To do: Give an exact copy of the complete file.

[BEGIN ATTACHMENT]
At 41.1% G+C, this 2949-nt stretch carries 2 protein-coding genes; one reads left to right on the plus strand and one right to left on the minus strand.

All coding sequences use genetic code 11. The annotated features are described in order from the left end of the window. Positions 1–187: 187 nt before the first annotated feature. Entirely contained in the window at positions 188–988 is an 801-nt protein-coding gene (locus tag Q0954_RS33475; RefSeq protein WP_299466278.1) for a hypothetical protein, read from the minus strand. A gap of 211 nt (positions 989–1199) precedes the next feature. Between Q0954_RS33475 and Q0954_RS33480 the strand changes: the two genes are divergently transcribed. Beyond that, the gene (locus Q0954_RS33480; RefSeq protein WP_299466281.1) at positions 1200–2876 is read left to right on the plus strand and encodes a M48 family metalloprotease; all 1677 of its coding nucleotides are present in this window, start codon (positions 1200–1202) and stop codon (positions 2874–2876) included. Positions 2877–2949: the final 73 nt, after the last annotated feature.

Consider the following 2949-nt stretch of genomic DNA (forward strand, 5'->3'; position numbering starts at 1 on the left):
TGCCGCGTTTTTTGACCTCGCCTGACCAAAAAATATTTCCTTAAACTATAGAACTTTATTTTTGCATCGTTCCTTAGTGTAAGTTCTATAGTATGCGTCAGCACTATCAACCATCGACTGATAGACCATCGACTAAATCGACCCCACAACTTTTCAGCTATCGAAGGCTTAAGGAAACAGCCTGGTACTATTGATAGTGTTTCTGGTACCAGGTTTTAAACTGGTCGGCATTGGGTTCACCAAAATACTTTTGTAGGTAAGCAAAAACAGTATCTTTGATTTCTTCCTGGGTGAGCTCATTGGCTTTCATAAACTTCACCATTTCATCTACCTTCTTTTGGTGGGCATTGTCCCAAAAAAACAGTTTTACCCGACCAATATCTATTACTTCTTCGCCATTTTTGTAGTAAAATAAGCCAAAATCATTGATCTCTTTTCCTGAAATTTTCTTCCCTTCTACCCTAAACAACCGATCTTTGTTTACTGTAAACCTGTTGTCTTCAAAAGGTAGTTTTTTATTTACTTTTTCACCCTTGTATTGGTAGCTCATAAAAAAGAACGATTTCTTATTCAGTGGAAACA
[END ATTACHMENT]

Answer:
At 41.1% G+C, this 2949-nt stretch carries 2 protein-coding genes; one reads left to right on the plus strand and one right to left on the minus strand.

All coding sequences use genetic code 11. The annotated features are described in order from the left end of the window. Positions 1–187: 187 nt before the first annotated feature. Entirely contained in the window at positions 188–988 is an 801-nt protein-coding gene (locus tag Q0954_RS33475; RefSeq protein WP_299466278.1) for a hypothetical protein, read from the minus strand. A gap of 211 nt (positions 989–1199) precedes the next feature. Between Q0954_RS33475 and Q0954_RS33480 the strand changes: the two genes are divergently transcribed. Beyond that, the gene (locus Q0954_RS33480; RefSeq protein WP_299466281.1) at positions 1200–2876 is read left to right on the plus strand and encodes a M48 family metalloprotease; all 1677 of its coding nucleotides are present in this window, start codon (positions 1200–1202) and stop codon (positions 2874–2876) included. Positions 2877–2949: the final 73 nt, after the last annotated feature.

Consider the following 2949-nt stretch of genomic DNA (forward strand, 5'->3'; position numbering starts at 1 on the left):
TGCCGCGTTTTTTGACCTCGCCTGACCAAAAAATATTTCCTTAAACTATAGAACTTTATTTTTGCATCGTTCCTTAGTGTAAGTTCTATAGTATGCGTCAGCACTATCAACCATCGACTGATAGACCATCGACTAAATCGACCCCACAACTTTTCAGCTATCGAAGGCTTAAGGAAACAGCCTGGTACTATTGATAGTGTTTCTGGTACCAGGTTTTAAACTGGTCGGCATTGGGTTCACCAAAATACTTTTGTAGGTAAGCAAAAACAGTATCTTTGATTTCTTCCTGGGTGAGCTCATTGGCTTTCATAAACTTCACCATTTCATCTACCTTCTTTTGGTGGGCATTGTCCCAAAAAAACAGTTTTACCCGACCAATATCTATTACTTCTTCGCCATTTTTGTAGTAAAATAAGCCAAAATCATTGATCTCTTTTCCTGAAATTTTCTTCCCTTCTACCCTAAACAACCGATCTTTGTTTACTGTAAACCTGTTGTCTTCAAAAGGTAGTTTTTTATTTACTTTTTCACCCTTGTATTGGTAGCTCATAAAAAAGAACGATTTCTTATTCAGTGGAAACA